Rise in the digital health revolution: A future for healthcare in Africa?
Survival from a heart attack depends on how fast the patient can be transported to the hospital and how fast the heart can be restarted at in the hospital. Such emergency services in most areas in Africa are still not possible leading to loss of life.
There is an increase in investment in digital health especially in the developed countries and now shifting towards developing countries as consumers are readier to accept digital products than before, ranging from mobile health apps, the use of wearable sensors to measure heart rate, and automated diagnostic equipment. About one-fifth of spending on health goes to waste, for example, wrong and unnecessary treatments. The Economists states that digital health may reduce this wasteful spending on healthcare.
Digital healthcare also offers something special; new services that might involve taking no drugs at all. It is easier and cheaper to use a healthcare app, or an online healthcare coach, or wearable devices that persuade you to walk a certain distance every day than visits to doctors, hospitals and purchase of drugs. This will mean that pharmaceutical companies and hospitals will put their patients first rather than the commercial aspect of healthcare as they will provide services based on patient outcomes.
The ability to consult a doctor online offers something special to healthcare, and that is convenience. Millions have been invested in online consultation platforms in India and China. Telemedicine is growing rapidly and it is time for Africans to embrace the new wind of change. It is estimated by ISH Markit that GPs will conduct 5.4m consultations a year by 2020. Babylon, a London-based start-up reckons that 85% of medical consultations can be done effectively online.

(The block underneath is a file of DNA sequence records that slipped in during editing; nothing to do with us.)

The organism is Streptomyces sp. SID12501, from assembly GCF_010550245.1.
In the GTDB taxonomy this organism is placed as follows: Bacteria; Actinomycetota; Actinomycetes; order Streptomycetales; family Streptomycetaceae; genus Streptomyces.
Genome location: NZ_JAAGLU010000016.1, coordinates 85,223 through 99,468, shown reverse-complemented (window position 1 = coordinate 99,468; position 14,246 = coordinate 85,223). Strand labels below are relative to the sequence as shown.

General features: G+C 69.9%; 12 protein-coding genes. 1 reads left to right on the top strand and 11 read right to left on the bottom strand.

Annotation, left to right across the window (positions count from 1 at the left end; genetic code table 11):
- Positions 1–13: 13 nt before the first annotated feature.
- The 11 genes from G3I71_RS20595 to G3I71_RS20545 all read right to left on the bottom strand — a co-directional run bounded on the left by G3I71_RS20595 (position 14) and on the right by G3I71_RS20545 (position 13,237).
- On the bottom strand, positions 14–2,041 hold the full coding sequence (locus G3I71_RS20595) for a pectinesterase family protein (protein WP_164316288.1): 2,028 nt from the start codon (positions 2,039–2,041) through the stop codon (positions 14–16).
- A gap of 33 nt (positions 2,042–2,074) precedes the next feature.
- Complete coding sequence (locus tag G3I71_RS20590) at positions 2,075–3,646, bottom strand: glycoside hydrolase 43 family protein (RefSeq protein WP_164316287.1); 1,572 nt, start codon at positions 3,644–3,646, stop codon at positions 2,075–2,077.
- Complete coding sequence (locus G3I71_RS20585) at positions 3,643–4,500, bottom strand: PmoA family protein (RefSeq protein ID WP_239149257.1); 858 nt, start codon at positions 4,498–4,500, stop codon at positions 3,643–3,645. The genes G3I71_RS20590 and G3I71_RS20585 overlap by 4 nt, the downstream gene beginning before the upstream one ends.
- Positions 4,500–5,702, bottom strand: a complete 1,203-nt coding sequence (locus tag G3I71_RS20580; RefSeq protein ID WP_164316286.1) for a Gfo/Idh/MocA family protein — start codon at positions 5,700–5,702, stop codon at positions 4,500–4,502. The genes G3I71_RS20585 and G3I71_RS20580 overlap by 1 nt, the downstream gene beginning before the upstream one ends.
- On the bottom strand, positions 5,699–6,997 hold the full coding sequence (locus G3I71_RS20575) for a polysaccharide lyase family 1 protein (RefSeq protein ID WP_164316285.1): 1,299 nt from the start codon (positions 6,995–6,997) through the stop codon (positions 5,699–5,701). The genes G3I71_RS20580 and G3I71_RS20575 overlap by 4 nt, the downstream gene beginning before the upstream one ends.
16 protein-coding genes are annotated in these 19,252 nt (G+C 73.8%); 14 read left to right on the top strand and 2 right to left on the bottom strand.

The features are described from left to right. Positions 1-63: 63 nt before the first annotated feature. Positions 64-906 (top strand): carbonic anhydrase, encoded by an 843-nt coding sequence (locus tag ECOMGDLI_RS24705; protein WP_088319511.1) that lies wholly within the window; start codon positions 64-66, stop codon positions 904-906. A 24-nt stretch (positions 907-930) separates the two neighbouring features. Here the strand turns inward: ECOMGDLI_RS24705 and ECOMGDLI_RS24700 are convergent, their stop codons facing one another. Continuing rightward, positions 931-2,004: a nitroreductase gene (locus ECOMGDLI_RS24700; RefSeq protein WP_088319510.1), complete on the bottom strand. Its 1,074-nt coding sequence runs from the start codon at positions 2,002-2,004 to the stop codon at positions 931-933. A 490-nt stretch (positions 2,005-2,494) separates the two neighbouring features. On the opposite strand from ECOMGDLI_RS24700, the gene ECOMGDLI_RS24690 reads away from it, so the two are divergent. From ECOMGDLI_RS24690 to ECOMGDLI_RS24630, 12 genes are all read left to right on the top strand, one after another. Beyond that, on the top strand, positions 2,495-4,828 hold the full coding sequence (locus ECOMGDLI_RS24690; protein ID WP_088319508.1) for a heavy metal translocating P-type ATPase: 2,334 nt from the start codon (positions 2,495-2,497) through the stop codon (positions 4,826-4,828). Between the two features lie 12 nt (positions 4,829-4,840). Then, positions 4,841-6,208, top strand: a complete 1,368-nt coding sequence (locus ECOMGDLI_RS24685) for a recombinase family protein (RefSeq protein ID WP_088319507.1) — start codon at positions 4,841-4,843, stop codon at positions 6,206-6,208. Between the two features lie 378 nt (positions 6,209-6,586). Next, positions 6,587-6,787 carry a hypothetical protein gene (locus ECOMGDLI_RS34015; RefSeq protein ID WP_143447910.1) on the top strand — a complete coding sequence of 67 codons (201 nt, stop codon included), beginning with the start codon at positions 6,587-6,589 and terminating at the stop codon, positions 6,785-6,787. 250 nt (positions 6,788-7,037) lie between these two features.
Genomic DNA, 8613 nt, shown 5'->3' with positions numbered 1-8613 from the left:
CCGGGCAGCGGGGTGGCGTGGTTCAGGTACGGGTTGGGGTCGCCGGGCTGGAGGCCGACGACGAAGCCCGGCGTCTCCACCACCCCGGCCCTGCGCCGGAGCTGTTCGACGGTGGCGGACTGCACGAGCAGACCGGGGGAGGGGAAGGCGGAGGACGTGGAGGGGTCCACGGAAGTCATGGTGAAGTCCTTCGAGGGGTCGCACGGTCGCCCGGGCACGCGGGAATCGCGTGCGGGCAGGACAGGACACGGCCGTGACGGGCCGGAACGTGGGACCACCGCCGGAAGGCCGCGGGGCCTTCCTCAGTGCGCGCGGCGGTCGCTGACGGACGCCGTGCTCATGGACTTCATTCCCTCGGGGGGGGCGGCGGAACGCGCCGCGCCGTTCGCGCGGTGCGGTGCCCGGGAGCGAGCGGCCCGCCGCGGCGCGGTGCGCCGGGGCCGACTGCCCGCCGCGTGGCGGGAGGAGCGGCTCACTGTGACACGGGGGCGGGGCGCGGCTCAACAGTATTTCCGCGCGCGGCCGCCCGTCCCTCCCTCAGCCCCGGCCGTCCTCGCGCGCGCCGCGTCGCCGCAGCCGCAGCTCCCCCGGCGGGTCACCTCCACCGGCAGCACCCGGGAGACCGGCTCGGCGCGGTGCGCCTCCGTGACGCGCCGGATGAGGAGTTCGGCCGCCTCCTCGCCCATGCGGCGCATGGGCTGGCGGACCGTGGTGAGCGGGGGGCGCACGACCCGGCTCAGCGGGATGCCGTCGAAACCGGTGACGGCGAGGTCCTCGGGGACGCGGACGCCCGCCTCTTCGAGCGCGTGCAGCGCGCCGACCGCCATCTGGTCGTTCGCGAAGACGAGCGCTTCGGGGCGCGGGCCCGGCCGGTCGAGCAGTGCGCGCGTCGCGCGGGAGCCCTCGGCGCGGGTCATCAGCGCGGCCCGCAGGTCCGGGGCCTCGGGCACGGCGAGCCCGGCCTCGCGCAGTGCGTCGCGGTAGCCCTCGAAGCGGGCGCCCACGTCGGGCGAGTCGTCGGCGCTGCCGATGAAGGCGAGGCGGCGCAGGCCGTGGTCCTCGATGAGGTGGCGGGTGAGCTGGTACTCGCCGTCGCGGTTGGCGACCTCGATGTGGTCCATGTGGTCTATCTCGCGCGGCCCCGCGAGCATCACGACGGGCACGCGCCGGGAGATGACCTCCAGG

The biggest winners from digital healthcare and online healthcare will be patients who receive better care, and those who avoid becoming patients at all. And this is what Keafon Health promises. Stay connected to Keafon Health by signing up for our newsletter below.
Dr. Dzekem is a physician, researcher and a health policy advocate. He obtained his Doctor of Medicine (MD) degree from the University of Buea and practiced as a primary care physician in Cameroon before moving to the University of Ibadan, Nigeria for post graduate studies and eventually to the United States as an Inaugural Obama Scholar where he obtained a Master in Public Health Policy and International Development, with focus on global health and health systems from the Harris School of Public Policy, University of Chicago. Dr. Dzekem has served as a speaker in international conferences, he is the author/co-author to several articles in peer-reviewed journals and a reviewer for the Cardiovascular Journal of Africa. He is the Co-founder and Executive Director of the Keafon Health. He has special interest in strengthening health systems and improving access to primary care in underserved communities.